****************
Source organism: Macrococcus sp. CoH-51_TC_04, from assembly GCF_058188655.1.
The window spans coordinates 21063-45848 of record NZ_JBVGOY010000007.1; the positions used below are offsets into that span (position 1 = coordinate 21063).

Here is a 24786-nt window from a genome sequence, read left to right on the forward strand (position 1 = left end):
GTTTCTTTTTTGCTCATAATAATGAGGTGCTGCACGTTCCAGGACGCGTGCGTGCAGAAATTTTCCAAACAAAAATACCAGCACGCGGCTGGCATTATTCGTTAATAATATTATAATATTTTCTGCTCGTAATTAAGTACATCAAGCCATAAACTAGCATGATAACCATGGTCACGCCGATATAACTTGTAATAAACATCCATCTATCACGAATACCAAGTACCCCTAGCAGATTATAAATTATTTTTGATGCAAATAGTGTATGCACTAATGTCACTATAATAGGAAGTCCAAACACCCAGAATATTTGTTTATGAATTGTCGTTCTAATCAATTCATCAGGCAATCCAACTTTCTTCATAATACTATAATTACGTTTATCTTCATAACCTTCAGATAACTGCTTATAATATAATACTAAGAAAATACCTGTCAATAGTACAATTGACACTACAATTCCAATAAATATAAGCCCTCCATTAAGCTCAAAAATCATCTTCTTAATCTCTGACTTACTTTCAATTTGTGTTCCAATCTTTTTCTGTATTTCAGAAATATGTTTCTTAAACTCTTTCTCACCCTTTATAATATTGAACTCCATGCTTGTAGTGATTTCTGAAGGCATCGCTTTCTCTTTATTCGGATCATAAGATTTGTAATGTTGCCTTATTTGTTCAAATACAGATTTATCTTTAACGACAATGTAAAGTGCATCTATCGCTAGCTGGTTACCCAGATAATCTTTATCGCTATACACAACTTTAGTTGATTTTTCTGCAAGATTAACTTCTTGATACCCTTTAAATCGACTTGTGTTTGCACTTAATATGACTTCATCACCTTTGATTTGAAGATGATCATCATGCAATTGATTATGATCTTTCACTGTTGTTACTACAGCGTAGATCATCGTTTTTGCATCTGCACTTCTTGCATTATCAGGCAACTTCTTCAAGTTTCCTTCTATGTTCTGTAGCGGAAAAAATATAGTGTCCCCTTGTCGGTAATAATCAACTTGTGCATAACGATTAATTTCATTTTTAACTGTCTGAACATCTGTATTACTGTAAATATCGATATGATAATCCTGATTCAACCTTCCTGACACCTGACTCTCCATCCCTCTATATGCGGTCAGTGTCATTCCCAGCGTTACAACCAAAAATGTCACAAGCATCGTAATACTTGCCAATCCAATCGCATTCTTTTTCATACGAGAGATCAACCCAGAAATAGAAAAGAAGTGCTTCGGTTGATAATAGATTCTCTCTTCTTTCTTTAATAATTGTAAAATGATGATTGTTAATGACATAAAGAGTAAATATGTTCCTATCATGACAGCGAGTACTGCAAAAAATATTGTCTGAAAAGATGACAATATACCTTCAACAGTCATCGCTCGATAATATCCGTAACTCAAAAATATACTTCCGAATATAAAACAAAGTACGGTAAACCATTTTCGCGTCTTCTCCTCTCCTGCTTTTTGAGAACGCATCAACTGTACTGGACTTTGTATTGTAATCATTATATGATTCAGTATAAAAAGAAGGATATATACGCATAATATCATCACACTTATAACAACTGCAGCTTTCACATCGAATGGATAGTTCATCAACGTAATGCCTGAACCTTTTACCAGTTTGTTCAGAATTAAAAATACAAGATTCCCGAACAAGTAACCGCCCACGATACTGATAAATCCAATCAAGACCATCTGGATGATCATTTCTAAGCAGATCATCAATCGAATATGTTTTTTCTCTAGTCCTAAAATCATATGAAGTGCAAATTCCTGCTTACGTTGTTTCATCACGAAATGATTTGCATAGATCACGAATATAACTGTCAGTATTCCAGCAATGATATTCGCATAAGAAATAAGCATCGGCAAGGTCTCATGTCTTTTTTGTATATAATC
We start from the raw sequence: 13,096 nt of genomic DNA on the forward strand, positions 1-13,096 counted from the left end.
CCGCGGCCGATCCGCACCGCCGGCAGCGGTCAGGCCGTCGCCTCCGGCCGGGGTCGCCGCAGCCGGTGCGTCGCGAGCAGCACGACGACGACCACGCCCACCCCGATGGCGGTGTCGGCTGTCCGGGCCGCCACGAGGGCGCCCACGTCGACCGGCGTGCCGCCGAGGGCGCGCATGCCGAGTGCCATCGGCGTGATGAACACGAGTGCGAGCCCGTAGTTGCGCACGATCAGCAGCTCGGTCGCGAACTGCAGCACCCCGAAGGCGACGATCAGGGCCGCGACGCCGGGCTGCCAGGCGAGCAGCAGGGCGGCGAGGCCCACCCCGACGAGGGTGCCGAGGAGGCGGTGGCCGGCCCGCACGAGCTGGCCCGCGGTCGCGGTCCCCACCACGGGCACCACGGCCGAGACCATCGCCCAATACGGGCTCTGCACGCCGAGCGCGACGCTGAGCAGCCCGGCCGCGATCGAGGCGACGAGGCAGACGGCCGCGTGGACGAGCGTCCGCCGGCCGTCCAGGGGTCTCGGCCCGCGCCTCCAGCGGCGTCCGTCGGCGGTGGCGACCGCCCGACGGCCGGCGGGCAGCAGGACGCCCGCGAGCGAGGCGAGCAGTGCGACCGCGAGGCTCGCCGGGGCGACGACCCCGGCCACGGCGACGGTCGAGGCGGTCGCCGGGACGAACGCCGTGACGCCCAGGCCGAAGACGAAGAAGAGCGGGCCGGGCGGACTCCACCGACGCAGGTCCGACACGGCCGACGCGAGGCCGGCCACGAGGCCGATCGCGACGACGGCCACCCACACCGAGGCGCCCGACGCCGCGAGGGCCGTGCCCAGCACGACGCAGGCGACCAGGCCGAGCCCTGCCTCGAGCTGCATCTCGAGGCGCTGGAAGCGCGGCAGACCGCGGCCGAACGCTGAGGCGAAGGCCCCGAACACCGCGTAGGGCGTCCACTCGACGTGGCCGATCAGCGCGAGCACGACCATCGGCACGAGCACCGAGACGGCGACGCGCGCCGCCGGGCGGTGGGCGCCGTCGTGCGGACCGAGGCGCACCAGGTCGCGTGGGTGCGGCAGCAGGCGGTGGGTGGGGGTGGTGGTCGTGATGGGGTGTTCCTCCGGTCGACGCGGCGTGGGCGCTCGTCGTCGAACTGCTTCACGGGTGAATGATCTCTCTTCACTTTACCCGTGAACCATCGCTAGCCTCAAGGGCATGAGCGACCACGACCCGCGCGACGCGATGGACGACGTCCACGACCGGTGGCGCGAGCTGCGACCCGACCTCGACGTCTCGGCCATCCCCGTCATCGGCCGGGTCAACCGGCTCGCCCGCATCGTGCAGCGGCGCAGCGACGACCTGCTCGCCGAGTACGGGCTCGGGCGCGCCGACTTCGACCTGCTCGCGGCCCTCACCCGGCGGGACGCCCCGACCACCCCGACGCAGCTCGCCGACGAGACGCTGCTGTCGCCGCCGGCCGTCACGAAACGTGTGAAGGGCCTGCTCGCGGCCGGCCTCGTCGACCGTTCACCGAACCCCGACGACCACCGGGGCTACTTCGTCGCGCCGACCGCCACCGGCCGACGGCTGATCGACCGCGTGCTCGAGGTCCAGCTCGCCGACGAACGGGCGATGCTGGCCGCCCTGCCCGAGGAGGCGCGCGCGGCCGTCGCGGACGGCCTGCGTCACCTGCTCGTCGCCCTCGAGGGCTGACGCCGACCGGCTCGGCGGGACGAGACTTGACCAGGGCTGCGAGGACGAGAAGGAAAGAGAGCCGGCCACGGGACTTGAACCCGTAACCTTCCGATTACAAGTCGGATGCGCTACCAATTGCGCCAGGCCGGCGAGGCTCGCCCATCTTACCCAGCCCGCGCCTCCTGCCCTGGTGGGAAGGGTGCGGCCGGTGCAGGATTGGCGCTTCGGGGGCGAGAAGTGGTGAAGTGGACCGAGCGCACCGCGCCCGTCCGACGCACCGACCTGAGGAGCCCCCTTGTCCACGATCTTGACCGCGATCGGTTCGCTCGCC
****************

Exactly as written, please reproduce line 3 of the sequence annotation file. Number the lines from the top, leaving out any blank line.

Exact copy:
Here is a 24786-nt window from a genome sequence, read left to right on the forward strand (position 1 = left end):